(We currently deal primarily with electric cars here rather than larger electric vehicles such as trucks.)
The UK Government has already set out its plans to ban the sale of new internal combustion-engined cars (ICEs) in 2030.
The main alternative to the ICE is currently the electric car, and there is already a consumer migration to the use of electric cars instead of ICEs. The graph below show the National Grid's figures for the number of electric cars in GB.
The transition to electric cars is in progress, but there are a number of key obstacles and issues that will make such fast progress extremely challenging.
Prices of electric cars
One of the main barriers to take-up of electric cars is said to be the price differential compared to ICE cars with similar capabilities and features. It is now generally believed that this differential has been substantially reduced, and that by the early 2020s it will have - to all intents and purposes - disappeared.
A counter to this has been the relatively cheap options for running electric cars. With free or very low cost options for charging electric cars, and with government support for installing specialised charging facilities at home, current users generally find that it is much cheaper to run an electric car than an ICE car.
However, see Road Fuel Duty below.
One of the main barriers to take-up for many potential electric car buyers has been the limited range. The limited "en route" recharging options so far have made this particularly important.
However, for the most popular mid-range electric cars in 2019 the range on a full charge now exceeds 200 miles, and for some models - for example the Tesla Model 3 and Tesla Model S - the range now exceeds 300 miles.
For many potential buyers - particularly those with private off-road charging facilities and those who do low mileages - range anxiety has been greatly reduced.
For car buyers who drive long distances or for whom charging is not straightforward, range is likely to continue to be an issue.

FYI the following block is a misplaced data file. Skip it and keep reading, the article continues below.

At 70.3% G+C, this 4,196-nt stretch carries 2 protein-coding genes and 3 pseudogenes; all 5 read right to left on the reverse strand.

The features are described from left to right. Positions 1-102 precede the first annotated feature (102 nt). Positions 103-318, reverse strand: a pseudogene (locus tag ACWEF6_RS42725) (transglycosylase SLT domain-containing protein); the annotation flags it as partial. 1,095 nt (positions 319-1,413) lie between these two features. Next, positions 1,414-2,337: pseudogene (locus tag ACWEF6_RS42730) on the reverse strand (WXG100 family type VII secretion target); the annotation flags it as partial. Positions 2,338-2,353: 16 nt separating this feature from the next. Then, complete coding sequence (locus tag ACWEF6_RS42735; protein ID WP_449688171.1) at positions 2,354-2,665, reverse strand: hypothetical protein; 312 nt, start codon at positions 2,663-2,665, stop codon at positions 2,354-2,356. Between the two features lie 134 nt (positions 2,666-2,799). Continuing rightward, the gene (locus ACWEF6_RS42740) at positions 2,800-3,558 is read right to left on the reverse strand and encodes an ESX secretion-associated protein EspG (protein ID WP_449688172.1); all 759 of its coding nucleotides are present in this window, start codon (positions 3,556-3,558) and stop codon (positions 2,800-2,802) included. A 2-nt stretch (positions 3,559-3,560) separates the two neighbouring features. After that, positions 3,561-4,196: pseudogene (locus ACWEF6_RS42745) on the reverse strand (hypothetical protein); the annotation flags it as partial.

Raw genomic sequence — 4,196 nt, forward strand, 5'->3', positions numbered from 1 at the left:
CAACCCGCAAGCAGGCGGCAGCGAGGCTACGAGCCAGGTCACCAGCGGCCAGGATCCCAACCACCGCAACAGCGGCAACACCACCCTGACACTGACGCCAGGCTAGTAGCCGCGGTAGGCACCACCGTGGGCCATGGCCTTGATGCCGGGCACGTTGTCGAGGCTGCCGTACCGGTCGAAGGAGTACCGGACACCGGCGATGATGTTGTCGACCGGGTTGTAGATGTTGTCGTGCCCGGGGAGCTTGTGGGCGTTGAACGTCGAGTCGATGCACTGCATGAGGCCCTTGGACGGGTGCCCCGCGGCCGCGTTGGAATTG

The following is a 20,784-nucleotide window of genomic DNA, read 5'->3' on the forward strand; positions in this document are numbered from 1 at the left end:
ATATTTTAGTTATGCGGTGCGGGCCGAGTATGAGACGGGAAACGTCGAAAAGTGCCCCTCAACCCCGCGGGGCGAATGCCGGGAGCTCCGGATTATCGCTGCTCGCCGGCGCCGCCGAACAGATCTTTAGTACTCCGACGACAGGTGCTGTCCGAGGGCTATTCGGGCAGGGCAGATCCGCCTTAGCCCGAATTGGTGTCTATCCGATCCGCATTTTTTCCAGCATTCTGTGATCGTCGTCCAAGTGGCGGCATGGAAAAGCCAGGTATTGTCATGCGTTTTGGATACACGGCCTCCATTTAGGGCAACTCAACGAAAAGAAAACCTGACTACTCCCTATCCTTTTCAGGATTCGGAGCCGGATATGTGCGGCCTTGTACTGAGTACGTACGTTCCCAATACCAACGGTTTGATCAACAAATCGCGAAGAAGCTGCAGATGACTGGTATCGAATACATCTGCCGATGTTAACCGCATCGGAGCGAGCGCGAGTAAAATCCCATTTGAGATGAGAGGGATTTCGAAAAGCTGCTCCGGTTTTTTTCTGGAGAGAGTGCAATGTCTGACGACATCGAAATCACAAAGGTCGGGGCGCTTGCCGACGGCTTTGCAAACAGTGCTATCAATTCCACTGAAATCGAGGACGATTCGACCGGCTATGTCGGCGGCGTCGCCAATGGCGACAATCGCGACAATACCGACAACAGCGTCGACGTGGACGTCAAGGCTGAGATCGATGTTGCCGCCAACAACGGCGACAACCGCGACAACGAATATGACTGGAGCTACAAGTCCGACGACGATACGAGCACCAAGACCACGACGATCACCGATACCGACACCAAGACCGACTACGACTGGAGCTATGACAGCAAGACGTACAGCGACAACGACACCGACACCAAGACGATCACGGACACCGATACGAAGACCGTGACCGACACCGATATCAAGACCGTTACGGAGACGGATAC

There have been a number of reports of shortages of some of the key materials that are needed to make car batteries. These materials include lithium, cobalt and nickel. Concerns have been raised by many car makers, including Tesla.
With specific reference to the UK, this letter - by the Head of Earth Sciences at the Natural History Museum - sets out the challenge, and makes it clear that the planned transition in the UK to electric cars cannot be supported by current rates of materials supply.
In March 2020, these concerns were heightened by the coronavirus pandemic and any consequential economic downturn, as explained in this Forbes article.
The shortages take two forms:
- Short term shortages due to the need to increase mining/extraction rates to meet increasing demand.
- Long term shortages due to limited reserves. For example, in 2020 the US Geological Survey estimated reserves of lithium to be 17 million tons. However:
- Lithium is not only used for car batteries.
- Resources of lithium are estimated to be 80 million tons, although it is not clear how much of this can be accessed economically.
Research is in progress to design and develop batteries that use more readily available materials. Options for alternative chemistries include sodium-sulphur, zinc-air and calcium, and there is also promise in the used of graphene. However, at present no alternative, proven battery chemistry that is ready to be used in large scale production is yet available.
Based on current estimates of lithium reserves (for example), there is not even enough lithium available on the planet for every current car owner to get one lithium-based battery. This is based on a typical need of 10kg of lithium for a car battery and about 40% of lithium being used for car batteries.
In many ways the situation with cobalt is even more challenging.
If we need to adopt an alternative battery technology for electric cars in the longer term to ensure an adequate supply of materials, should we be using lithium-based batteries in the meantime, or will we just finish up with a billion or two lithium-based batteries to dispose of and a need to create a similar number of batteries using the alternative chemistry?